She said: "There is no point in putting a square peg in a round hole. The person will leave the job in three to six months, leaving your client back at square one. The person will tell everyone they hate their job and how they got it. You can do a skill match but more often than not it's personal attributes that are important."

Fraser believes a boom in the industry is positive but a cautious approach is required. "One of the things that annoys me about the proliferation of recruitment agencies is that people can just open up and put a sign above the door claiming to be one.

"The industry has got a bit mixed up over the last few years. There's a big difference between recruitment advertising agencies and consultancies but it's got a bit grey in recent years. We must remember about standards in the industry and about levels of professionalism and creativity."

How to...start your own recruitment consultancy.

1. Do your research. The recruitment industry is highly competitive and highly developed. It is vital to research the sector in which you intend to operate.

2. Contact potential clients operating in the sector which you wish to serve and get their views on whether there is a need for a specialist agency in that area.

3. Check out any potential competitors. The Yellow Pages is good to see which companies are already operating in the market you intend to serve.

4. Choose the right name for your company. It is advised to choose a name which clearly indicates what your business does e.g. Personnel, Employment and so on. Ensure that your name is not too similar to that of another consultancy as that can cause problems under the Business Names Act 1985.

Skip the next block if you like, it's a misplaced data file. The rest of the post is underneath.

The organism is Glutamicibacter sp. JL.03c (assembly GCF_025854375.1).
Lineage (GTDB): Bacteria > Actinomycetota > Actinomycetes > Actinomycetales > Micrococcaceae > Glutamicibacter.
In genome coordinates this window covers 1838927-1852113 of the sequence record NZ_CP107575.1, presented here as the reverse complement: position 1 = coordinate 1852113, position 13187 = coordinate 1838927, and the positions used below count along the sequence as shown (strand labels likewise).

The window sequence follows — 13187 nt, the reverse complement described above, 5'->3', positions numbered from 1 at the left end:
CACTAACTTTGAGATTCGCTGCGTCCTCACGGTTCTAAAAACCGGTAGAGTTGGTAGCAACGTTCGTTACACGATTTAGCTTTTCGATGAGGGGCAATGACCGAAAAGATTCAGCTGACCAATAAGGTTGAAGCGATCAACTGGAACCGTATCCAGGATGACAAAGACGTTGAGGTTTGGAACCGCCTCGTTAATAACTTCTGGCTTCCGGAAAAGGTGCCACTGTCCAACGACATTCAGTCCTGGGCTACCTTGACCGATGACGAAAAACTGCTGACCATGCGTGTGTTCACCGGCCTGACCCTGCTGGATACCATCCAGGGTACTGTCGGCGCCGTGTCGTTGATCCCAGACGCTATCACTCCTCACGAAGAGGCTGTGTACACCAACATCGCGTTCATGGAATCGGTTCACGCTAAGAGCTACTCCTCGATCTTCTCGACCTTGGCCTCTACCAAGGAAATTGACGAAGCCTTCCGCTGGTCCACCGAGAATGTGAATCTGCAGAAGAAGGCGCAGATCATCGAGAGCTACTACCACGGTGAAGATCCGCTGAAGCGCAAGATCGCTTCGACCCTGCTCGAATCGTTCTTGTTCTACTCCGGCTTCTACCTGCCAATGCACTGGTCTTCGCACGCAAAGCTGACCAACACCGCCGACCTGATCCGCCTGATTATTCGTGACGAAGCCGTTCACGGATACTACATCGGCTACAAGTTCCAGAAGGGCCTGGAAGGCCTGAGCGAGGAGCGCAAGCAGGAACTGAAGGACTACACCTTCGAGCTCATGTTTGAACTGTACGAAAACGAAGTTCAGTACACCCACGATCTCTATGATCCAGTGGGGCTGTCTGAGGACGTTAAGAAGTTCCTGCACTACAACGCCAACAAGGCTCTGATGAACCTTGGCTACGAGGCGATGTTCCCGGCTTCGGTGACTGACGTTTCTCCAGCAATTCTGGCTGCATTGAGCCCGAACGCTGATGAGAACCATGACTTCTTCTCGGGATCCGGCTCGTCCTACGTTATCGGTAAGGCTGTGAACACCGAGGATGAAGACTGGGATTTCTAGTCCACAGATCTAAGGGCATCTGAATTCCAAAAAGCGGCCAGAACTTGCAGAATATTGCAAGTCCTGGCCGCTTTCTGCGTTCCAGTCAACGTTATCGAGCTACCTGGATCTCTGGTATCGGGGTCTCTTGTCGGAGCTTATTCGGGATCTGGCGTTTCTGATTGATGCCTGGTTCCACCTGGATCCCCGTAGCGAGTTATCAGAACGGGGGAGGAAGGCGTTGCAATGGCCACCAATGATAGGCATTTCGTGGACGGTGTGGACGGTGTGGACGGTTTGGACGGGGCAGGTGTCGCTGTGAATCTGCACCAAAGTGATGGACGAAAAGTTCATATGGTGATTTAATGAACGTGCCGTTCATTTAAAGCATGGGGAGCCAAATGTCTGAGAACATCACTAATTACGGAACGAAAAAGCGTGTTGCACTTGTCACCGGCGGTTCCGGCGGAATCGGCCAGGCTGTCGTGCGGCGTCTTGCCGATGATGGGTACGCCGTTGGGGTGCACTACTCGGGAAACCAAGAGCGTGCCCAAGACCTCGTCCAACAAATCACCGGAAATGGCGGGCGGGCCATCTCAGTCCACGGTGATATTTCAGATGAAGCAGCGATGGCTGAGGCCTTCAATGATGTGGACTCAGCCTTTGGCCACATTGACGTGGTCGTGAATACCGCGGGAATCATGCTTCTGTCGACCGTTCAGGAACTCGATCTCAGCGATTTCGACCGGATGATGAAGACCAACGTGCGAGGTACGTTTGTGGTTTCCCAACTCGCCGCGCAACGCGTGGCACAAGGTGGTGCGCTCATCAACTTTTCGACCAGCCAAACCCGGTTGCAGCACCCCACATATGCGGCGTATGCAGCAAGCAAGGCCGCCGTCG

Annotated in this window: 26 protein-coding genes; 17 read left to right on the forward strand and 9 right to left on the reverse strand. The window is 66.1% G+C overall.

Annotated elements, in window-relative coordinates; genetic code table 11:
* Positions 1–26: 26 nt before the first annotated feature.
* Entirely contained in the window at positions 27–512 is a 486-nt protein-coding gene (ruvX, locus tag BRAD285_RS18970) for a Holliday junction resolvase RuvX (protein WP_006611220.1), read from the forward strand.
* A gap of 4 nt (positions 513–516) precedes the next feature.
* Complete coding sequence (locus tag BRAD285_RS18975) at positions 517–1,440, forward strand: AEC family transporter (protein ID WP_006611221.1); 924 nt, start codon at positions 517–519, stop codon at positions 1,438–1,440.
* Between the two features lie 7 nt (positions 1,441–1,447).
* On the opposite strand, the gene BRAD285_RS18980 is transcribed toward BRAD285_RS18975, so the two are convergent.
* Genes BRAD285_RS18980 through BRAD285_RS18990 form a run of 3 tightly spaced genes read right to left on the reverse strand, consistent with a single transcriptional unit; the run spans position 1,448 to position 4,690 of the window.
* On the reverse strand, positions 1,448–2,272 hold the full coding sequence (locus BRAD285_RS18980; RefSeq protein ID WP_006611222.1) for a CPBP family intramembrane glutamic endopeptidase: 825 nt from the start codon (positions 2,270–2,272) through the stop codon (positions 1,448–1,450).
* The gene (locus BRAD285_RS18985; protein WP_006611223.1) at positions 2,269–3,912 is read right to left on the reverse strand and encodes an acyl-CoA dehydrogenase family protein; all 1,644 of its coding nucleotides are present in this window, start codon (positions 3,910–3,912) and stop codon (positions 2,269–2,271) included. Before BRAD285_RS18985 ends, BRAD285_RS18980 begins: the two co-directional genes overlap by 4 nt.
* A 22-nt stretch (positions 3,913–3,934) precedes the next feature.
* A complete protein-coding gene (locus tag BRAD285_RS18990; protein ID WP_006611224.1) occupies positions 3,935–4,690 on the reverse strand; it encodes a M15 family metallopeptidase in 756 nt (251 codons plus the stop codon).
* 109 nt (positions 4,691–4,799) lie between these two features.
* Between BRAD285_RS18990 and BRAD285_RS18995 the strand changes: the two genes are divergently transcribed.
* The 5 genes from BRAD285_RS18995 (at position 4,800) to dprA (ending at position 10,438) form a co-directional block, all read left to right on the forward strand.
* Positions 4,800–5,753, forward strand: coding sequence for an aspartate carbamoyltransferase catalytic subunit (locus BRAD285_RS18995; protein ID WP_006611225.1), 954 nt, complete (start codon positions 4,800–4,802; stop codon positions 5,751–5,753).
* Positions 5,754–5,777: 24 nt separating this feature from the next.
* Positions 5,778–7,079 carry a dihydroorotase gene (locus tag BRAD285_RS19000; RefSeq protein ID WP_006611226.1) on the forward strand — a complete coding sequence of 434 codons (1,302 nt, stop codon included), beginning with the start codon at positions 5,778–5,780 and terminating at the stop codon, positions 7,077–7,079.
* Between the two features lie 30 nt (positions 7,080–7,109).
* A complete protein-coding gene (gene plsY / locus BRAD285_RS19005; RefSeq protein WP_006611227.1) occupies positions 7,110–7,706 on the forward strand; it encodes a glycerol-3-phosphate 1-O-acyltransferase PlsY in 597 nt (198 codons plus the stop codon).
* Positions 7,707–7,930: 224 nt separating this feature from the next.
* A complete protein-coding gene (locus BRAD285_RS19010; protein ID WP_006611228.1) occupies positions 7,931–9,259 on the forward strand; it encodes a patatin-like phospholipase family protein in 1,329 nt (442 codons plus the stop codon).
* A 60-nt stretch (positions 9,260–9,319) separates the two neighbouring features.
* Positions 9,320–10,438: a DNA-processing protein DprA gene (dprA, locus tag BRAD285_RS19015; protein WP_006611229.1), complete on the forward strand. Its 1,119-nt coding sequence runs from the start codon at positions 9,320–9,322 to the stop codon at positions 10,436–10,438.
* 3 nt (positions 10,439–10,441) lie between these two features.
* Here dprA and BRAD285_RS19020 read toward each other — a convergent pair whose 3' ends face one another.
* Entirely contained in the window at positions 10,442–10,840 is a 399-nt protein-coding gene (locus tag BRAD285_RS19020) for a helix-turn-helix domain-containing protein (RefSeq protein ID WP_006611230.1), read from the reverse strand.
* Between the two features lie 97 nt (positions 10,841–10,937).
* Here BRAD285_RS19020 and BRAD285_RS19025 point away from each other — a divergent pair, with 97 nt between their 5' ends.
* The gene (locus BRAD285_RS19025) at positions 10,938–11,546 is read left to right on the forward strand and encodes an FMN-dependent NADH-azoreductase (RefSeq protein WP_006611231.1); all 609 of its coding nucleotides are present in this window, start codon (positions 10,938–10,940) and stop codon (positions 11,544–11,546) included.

5. Most people starting an agency will look to serve a sector which they understand. Therefore if you have spent years working in that sector use your contacts. But use them well and don't let them down.

6. Under the Employment Agencies Act 1973 if your name does not state you are a recruitment consultancy then it must be clearly stated on letterheads and advertisements e.g. ...Associates (Employment Agency).

7. Familiarise yourself with recruitment legislation. The Acts include the Employment Agencvies Act 1973, The Conduct of Employment Agencies and Employment Business Regulations 1976.

8. Ensure that you have taken out Employers Liability Insurance.The Recruitment and Employment Confederation also advises taking out professional indemnity insurance.